Kevin Spacey on Death of ‘Casino Jack’s’ George Hickenlooper (updated)

The well-known indie filmmaker was found dead in Denver, where he was attending a film festival


Kevin Spacey, the star of George Hickenlooper's upcoming "Casino Jack" released a statement on Sunday on the director's death at 47. It said, in part:

"I can’t believe he's gone because George was so alive, bubbling with energy, drive, commitment, an open heart and a brilliant sense of humor. He was one of a kind.
"My experience working with him was nothing short of fantastic: from our prison visit with Jack Abramoff, to script meetings, pre-production discussions and finally our first day of shooting. From that day until our last event premiering Casino Jack in Toronto last month, he was a joy to be around. His sensibility and outlook served his everyday. All of us who knew him – who had the chance to collaborate with him – who saw the child in him that he never lost – always looking at life with wonder and curiosity – will miss him with enormous admiration and affection…
"Tonight I raise a glass in his honor. Rest in peace, my friend.


George Hickenlooper, a well-respected filmmaker whose latest film "Casino Jack" is set to open in December, was found dead in Denver on Saturday. 

He was 47. The immediate cause of death was not known.

The distributors of his film, Jonathan Dorfman and Temple Fennell,  issued a statement on Saturday afternoon:

"On behalf of ATO Pictures, we are devastated by the loss of our friend and colleague, George Hickenlooper.

Those who knew George can attest to his amazing talent and commitment to excellence.  No one held the bar higher or had a bigger heart.

Our thoughts and prayers are with his family."

The filmmaker was not know to be in ill health, and had been energetically promoting his film starring Kevin Spacey as disgraced lobbyist Jack Abramoff – including to this journalist – in the past few months.

He was an avid Facebook user, and his last post there on Friday reflected his excitement over releasing his new film:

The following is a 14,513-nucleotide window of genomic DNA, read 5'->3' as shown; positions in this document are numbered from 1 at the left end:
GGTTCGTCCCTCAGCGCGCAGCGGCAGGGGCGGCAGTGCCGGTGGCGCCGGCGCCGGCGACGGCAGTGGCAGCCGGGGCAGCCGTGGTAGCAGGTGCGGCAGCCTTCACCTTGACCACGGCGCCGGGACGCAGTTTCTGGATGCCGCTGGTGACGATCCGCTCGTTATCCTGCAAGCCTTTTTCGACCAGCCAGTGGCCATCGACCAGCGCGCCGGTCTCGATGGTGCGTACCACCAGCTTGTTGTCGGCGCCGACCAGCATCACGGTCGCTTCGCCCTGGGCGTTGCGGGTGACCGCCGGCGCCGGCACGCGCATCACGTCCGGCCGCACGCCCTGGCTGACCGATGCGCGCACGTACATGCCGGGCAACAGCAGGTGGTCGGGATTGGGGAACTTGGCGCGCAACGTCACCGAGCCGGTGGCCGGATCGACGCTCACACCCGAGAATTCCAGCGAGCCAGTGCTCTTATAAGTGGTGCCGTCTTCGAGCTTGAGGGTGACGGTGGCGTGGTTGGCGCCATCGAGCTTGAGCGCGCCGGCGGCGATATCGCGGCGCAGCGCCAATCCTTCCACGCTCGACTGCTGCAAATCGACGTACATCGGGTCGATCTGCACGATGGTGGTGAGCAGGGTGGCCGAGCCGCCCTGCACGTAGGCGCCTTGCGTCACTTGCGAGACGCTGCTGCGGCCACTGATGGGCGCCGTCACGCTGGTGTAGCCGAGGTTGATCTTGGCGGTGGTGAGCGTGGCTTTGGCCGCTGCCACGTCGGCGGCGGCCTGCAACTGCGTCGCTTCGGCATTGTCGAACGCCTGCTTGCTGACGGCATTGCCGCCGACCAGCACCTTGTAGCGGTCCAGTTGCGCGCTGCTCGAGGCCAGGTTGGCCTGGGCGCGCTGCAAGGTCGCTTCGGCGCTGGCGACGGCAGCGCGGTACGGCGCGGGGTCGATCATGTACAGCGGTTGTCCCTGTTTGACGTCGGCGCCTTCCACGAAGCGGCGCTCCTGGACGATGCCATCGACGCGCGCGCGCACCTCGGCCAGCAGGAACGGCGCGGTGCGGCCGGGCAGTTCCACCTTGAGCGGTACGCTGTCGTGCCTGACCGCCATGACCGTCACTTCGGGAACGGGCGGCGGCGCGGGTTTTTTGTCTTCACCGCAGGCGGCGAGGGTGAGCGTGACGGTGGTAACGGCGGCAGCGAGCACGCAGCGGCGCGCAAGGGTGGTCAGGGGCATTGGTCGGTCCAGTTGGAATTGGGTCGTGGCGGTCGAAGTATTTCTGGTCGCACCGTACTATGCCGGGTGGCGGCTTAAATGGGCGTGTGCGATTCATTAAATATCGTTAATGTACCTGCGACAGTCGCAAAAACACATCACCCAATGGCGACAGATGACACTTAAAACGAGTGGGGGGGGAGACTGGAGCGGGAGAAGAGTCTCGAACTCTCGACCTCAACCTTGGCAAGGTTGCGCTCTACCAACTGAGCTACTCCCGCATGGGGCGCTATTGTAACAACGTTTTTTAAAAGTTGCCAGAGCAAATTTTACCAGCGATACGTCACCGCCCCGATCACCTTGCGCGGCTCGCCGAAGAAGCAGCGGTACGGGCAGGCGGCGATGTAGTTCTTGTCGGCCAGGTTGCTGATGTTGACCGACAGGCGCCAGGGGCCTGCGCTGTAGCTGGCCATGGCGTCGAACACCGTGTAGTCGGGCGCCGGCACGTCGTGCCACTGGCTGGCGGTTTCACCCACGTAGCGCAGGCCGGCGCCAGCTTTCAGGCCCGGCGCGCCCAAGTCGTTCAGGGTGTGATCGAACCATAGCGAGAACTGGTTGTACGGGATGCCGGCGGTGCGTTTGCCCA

"Thanks to all my new friends in Austin for making last night's screening such a great success!" he wrote. "I love Austin! One of the if not the best audience in the world. Literally. Hope to come back soon… On to Denver."

His other films include "Factory Girl" and the documentary "Mayor of the Sunset Strip."

Hickenlooper was in Denver to present 'Casino Jack' at a film festival, and was supposed to present the film Thursday night with his cousin John Hickenlooper, the mayor of the city.

The mayor issued this statement to The Denver post:

"Shock and sadness do not begin to describe our emotions. We are devastated," John Hickenlooper said in a statement.

"George had immense creative talents and cinematic gifts, but he was so much more than that to us and all his family. His passion for life, zeal for people and unquenchable curiosity enriched everyone who had the fortune to know him. We will miss his sense of humor, his warm character and the avid encouragement he gave anyone around him. Our hearts go out to his wife, Suzanne, and his son, Charles."

HIckenlooper was born in St. Louis Missouri, and began making films at a young age. He received a B.A. in history and film studies from Yale, and made his directing debut with a short documentary about Dennis Hopper.

His real breakthrough came, however, in 1991 with "Hearts of Darkness: A Filmmaker's Apocalypse,"  a gripping documentary about the making of "Apocalypse Now."

Hickenlooper's friends were devastated by the news. Ben Morgenthau, his roommate at Yale and a lifelong friend, said he was supposed to join the filmmaker to film election night together, as John Hickenlooper is running for governor of Colorado.

Morgenthau was cinematographer on "Hick Town," a documentary by George Hickenlooper about the Denver mayor's office.

"George was such an incredibly loyal friend, he had a huge smile, a huge laugh.  He had so much energy to make great films and experience a really big life," said Morgenthau. "He was a magic maker. He’d always say, I’m gonna do this do that, and six, nine months later, it would happen."

A statement from the mayor's office said Hickenlooper appeared to have died of natural causes.


Here is  a selection of comments on Hickenlooper's Facebook page, where hundreds of friends and colleagues responded with shock and sadness:

Morgan Spurlock Am thankful to have known you and to have called you my friend. I'll miss you George. Hope I get to see you again sometime.

Roger Ebert This is heartbreaking.

Mike Binder so, sad…..

Jonathan Dana What a shock. My condolences to his family and loved ones. I'm glad we had the chance this year in Toronto to celebrate the 20th anniversary of going there together with "Hearts of Darkness". Life is way too short. x jd

Jon Lovitz I was just with George in Austin, Texas for the film festival. This is so sad. To all his friends who read this, just know he was having a great time. My sincere condolences to all who loved him.

Allison Anders Oh my friend, I am so very sad by this news, I am only so grateful I knew you and your beautiful work and the last chat we had together was so restorative to me. I will miss you so. XOXOOXOX

Read all the tributes on George's Facebook wall here.